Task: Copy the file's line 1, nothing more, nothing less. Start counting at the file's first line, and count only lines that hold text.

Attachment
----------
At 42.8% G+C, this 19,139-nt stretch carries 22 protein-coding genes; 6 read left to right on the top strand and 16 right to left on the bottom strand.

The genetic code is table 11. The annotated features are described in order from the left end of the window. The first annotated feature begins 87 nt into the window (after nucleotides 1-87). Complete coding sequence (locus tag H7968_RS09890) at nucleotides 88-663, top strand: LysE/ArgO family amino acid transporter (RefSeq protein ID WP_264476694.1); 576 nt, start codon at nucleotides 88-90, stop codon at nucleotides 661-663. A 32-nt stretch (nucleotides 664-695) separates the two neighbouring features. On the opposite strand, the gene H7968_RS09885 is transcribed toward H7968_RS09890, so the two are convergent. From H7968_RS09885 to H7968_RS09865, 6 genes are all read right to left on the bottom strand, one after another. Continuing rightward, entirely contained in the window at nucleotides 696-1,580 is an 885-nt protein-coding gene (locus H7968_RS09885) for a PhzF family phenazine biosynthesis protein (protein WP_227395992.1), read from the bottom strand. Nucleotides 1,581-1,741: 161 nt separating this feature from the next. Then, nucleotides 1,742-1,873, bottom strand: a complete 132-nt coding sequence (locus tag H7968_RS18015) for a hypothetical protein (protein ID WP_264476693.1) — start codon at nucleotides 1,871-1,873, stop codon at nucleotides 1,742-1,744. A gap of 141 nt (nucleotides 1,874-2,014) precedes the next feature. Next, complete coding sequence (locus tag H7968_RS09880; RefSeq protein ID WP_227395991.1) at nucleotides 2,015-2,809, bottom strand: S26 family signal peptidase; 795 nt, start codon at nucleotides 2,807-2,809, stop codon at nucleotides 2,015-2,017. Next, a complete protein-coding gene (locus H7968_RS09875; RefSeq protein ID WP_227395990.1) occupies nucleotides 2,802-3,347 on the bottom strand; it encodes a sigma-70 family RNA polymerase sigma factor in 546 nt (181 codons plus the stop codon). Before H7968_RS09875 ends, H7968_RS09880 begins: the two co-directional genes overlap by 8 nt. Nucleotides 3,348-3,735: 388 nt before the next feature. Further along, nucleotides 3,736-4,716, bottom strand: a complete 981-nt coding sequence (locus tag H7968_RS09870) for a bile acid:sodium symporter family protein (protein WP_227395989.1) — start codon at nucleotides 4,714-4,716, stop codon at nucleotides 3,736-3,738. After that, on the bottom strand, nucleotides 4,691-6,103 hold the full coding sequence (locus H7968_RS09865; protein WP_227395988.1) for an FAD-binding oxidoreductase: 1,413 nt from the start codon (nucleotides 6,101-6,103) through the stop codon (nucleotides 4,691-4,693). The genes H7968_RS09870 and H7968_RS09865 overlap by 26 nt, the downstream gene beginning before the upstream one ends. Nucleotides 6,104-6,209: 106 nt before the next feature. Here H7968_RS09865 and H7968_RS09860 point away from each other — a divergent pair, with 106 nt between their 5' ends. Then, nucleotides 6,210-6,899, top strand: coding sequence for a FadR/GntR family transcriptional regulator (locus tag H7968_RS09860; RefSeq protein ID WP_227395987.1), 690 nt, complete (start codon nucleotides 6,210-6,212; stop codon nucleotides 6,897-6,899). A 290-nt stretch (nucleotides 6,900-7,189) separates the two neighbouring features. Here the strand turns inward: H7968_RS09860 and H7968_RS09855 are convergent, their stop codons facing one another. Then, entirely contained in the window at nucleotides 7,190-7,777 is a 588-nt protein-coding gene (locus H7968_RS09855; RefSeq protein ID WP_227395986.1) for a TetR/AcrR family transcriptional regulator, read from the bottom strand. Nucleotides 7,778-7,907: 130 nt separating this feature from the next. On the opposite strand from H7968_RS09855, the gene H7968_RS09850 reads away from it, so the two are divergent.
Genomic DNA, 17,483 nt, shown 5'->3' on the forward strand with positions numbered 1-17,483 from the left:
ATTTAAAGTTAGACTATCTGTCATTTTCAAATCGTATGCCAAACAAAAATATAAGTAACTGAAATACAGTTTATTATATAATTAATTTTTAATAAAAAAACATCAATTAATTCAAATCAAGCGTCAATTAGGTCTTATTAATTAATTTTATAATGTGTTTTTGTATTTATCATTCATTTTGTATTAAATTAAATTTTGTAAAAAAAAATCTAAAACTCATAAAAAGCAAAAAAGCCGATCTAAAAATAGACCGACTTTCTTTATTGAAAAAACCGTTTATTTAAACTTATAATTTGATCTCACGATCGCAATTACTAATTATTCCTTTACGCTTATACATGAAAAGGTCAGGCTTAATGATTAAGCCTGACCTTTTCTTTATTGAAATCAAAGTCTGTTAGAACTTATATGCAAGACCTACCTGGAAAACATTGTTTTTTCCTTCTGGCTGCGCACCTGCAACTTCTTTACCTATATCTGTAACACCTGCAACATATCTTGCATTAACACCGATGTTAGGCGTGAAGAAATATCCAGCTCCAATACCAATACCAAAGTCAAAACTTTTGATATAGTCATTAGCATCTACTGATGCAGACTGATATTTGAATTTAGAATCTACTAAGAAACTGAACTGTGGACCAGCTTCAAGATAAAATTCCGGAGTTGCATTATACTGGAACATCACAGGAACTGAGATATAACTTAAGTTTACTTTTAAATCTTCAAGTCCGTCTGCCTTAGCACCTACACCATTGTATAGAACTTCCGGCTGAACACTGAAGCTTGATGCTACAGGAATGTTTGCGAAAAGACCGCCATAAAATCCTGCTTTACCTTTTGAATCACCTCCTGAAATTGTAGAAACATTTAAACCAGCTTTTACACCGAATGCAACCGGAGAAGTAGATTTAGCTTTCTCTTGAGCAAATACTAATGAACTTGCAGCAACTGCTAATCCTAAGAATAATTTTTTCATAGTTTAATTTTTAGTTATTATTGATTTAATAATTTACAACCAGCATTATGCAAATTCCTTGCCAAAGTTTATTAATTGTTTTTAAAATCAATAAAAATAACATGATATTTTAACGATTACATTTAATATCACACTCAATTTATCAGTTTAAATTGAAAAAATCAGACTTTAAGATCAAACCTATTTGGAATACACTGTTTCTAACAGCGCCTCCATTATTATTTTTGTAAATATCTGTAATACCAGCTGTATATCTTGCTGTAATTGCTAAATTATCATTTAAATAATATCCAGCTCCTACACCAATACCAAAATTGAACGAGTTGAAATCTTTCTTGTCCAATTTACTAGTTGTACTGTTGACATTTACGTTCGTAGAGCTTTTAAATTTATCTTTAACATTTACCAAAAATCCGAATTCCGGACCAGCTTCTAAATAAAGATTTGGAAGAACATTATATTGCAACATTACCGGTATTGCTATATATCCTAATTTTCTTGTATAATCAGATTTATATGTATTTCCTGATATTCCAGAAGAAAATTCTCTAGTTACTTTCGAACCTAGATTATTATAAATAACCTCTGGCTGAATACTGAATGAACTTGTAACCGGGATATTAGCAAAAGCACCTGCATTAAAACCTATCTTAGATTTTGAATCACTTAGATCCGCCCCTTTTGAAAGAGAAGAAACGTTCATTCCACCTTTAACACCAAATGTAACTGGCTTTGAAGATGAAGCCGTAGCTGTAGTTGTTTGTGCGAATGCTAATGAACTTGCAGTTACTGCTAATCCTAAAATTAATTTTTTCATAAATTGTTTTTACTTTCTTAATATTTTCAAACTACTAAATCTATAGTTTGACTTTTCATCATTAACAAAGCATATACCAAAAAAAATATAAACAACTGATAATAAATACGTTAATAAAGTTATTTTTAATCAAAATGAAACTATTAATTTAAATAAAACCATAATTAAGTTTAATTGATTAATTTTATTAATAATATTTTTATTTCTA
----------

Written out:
At 42.8% G+C, this 19,139-nt stretch carries 22 protein-coding genes; 6 read left to right on the top strand and 16 right to left on the bottom strand.